Text size:

  • Small
  • Normal
  • Large
Fathi al-Hashidi, eight, struggles to fix a tyre where he works in a vehicle repair workshop in the capital Sana'a.
Fathi al-Hashidi, eight, struggles to fix a tyre where he works in a vehicle repair workshop in the capital Sana'a.

Yemen's children forgo books for tools

From repair shops to farms, labourers as young as eight are put to work, but a US programme tries to get them back in school.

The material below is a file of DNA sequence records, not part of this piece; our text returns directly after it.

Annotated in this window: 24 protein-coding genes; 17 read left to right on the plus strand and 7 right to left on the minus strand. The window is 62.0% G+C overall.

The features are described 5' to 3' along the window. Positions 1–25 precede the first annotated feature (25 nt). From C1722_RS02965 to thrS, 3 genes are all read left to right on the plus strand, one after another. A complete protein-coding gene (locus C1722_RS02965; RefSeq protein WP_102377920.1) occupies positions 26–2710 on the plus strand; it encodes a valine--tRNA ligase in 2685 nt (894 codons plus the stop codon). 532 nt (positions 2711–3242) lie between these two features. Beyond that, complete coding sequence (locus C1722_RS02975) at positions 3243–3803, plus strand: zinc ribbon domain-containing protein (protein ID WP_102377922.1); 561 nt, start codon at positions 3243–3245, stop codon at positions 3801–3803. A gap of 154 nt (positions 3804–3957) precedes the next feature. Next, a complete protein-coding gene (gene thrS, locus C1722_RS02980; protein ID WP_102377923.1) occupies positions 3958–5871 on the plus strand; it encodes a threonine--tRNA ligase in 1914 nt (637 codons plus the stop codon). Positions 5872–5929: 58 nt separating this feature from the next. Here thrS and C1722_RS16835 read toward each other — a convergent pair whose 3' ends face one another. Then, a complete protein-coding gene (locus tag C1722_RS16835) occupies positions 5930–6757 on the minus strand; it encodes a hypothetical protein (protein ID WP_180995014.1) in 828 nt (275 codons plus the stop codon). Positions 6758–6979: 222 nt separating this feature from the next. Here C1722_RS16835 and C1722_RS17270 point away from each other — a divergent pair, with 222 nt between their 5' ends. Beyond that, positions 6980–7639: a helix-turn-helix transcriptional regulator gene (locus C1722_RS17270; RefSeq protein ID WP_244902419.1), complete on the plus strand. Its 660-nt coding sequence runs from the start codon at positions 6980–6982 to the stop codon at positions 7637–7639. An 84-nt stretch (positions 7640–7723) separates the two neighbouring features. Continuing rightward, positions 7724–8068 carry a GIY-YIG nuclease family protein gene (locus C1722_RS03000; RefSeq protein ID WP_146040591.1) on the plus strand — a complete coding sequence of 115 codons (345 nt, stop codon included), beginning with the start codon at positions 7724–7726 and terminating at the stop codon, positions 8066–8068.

SANA'A // Fathi Khaled al Hashidi, eight, spends 16 hours a day working in a vehicle repair workshop in the capital Sana'a. "I work from eight o'clock in the morning until midnight throughout the week except Thursdays and Fridays. Sometimes I get 500 rials (Dh9) [a day] and sometimes I don't if there is no work," Fathi said, stumbling as his small body tried to lift a heavy jack. Fathi said he did not face any danger in his job, which he started four months ago, but his cousin, Anwar, 13, lost one of his eyes while working in a welding shop. According to a 2001 government survey, the number of children working in Yemen is 421,000. The survey revealed 52 per cent of child labourers were girls and 48 per cent boys, aged between 10 and 14. However, Muna Salem, the director of the child labour unit at the ministry of social affairs and labour, said the real figure was much higher. "I believe this figure is not accurate because working children change their workplaces every now and then. During summer holidays, the number of working children increases as some finish school and go to work. Some children work with their parents and are not included in such surveys," Ms Salem said. She said her ministry will carry a nationwide survey in April or May. Child workers in Yemen - where half of the 22 million people are children and 43 per cent of the population lives on less than US$2 (Dh7.3) a day - work as street vendors, in restaurants, bus stations and factories, at construction sites and in vehicle repair workshops. A large number also work in agriculture, Ms Salem said, where the chemicals with which they work can damage the nervous system, putting the children at risk of diseases, skin inflammation, stomach problems and epilepsy. Ms Salem said a lack of awareness about the dangers of child labour was contributing to an increase in the practice. "There is not enough awareness of the hazards working children face, particularly those working in workshops and farms using pesticides and chemicals," she said. "Some children working in fishing sometimes spend nights at sea away from their families and some even die. Some working children undergo sexual abuse. Some even become aggressive towards the society." A high level of school dropouts and truancy - the results of an unwelcoming schooling environment, aggressive teachers, poor facilities and overcrowded classes - were also behind the rise in child labour, Ms Salem said. According to the ministry of education's comprehensive school survey for 2006, 46 per cent of Yemen's 7.4 million primary school children do not attend classes. In order to address the worst forms of child labour, a new US-funded programme, Alternatives to Combat Child Labour through Education and Sustainable Services, was launched last month in four of Yemen's 21 governorates. "This new programme will target the worst forms of child labour in Aden, Hajja, Hodiedah and Taiz governorates. These governorates were selected because of the high incidence of child labour, mainly in agriculture and fishing as well as urban-based jobs. Hajja was mainly selected because of the high occurrence of child trafficking to Saudi Arabia through and from Hajja," said Kunera Moore, the programme's director. The three-year programme is funded by the US department of labour at a cost of $3 million and will be implemented by the US-based Co-operative Housing Foundation (CHF) and the Charitable Society for Social Welfare, a local non-governmental organisation. "We will withdraw 4,100 children from the worst forms of child labour by removing them from their work or transferring them into acceptable forms of work for children. In addition, we will work with 3,000 children who are at risk of entering the worst forms of child labour, because of their family circumstances," Ms Moore said. "Some children are used in smuggling of flour, khat [a mildly narcotic leaf] or animals across the border with Saudi Arabia and sometimes they are abused sexually. Others are being trafficked to work or beg in Saudi Arabia." The government has been asked to expand the programme to cover all of Yemen. The CHF started working on child labour in 2004 and has managed to get 2,800 children back to formal education, literacy classes or vocational training. Yemen's children rights law sets the working age at 14 and limits the time at work to six hours with an hour break. For eight-year-old Fathi, the law means nothing as he has to work to support his family and his desire to go to school seems a distant dream. He moved from his home village, Hashid, with his eight-member family to Sana'a following a dispute with his uncle. As a result of his father's psychological problems, he had to quit school and work. "I would like to go back to school, he said. "I don't want to work." malqadhi@thenational.ae